The other show I had the pleasure of working on this summer was the children’s musical, Dear Edwina. My god, was this show fun to work on! I was one of a six-person cast putting on this play about a girl whose sole purpose in life was to give a bit of good advice. I played Bobby Newsome, Edwina’s new next door neighbor, who is convinced to join Edwina’s crew of advice givers after moving to town from St. Louis. He’s reluctant at first, but decides to place his fears to the side when he sees how important the whole thing is to Edwina. Playing Bobby was a huge treat for me, because in many ways, it reminded me of how I felt when I first began performing. Theatre was a place for me where I was fully accepted and given permission to go as far in the direction of me as I wanted, just as Edwina accepted Bobby with open arms. This shy kid blossomed into a person he could have never imagined, and later would never be able to live without. This kid's shows got very deep! The true gift of working on this show, however, was getting the chance to work under the direction of Paige Price (Executive Artistic Director of Theatre Aspen). I don’t think I can recall a time that Paige said “no” in the rehearsal space. Anytime an idea was offered or a bold choice was made, Paige saw it though to the end, and really let it be realized before making a decision about whether or not it would work and tossing it. This mentality of “yes” made every actor in the room so comfortable, and nurtured an incredibly creative environment when building this power-packed hour-long show. Dear Edwina is a show that relies so heavily on the minds that are working on it and I will forever cherish the version of the show we all had a hand in creating. I will miss it dearly. Almost as much as I’ll miss Bacchus (the official "production assistant" golden retriever of TA!). I’m not usually an early riser, but I loved waking up early every weekend to perform that show.
The last project we all had a hand in creating was our Apprentice Showcase, [title of showcase]. Every year the entire apprentice class is responsible for putting up an hour and a half-long production that reflects where we all stand at this point in our artistic life. This was a project that took hours of preparation, rehearsal, cleaning, collaboration, and listening, and was one of the most exciting and rewarding performance opportunities I have ever had. Our Musical Director Apprentice, Jeff Ball, ran all music rehearsals. Kyle Weiler, a performance apprentice, created all choreography. Apprentices headed all the production, stage management, lighting design, and sound design positions. It was up to us to create the entirety of the piece. At times tensions were high, and about an hour before the show we were all pooping our pants, but we realized we were surrounded by our company--some of the most generous artists--who all came to support us the night of the show. Who could be afraid surrounded by all that love? We all felt like we said what we needed to with the show. If anyone’s interested in seeing it, we are all given physical copies as parting gifts. Just hunt one of us down!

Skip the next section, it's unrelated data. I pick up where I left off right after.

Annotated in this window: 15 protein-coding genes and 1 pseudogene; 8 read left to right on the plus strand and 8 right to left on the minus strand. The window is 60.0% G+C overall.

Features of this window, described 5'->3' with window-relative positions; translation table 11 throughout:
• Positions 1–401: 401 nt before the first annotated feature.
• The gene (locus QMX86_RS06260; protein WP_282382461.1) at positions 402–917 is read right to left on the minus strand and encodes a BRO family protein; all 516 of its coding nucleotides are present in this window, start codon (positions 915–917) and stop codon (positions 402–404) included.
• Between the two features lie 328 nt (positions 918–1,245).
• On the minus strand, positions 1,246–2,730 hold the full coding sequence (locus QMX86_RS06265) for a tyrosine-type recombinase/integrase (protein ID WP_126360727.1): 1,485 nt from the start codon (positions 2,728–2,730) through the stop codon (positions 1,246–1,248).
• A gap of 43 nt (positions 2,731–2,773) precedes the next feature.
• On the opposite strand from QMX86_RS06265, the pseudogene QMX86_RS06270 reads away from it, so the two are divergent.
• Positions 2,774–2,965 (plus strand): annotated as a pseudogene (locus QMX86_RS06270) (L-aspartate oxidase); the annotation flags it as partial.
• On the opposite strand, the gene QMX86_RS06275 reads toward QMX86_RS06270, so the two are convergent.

If someone asked me to share my favorite part about this summer, it would be the people I had the privilege of working with. I was working alongside some incredibly talented artists this summer, but that's not the big takeaway. Along with being incredibly talented, these people were incredibly kind, generous, and humble. They wouldn’t rattle off all their credits or make their importance known. They would treat me, a student with a year of school left without a credit to my name, the same way they would treat anyone else. We would go out together, swap stories and laugh until we’d forget what we were laughing about. The people I worked with at Theatre Aspen were decent humans first. I was talking to my mom about this whole experience and I told her “I was spoiled this summer.” I don’t know when I’ll have an experience that fit everything I could have hoped for as closely as the Theatre Aspen experience did. Thank you to everyone that made this possible. I hope to cross paths with you all many times over in the future.